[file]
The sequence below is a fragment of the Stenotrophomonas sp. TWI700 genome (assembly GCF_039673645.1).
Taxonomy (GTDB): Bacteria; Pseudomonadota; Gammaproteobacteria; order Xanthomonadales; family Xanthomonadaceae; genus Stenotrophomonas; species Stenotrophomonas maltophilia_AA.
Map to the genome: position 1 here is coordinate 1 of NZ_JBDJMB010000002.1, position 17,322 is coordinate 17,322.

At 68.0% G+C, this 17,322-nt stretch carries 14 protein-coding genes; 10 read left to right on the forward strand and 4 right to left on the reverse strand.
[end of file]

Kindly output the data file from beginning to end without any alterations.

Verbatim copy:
The sequence below is a fragment of the Stenotrophomonas sp. TWI700 genome (assembly GCF_039673645.1).
Taxonomy (GTDB): Bacteria; Pseudomonadota; Gammaproteobacteria; order Xanthomonadales; family Xanthomonadaceae; genus Stenotrophomonas; species Stenotrophomonas maltophilia_AA.
Map to the genome: position 1 here is coordinate 1 of NZ_JBDJMB010000002.1, position 17,322 is coordinate 17,322.

At 68.0% G+C, this 17,322-nt stretch carries 14 protein-coding genes; 10 read left to right on the forward strand and 4 right to left on the reverse strand.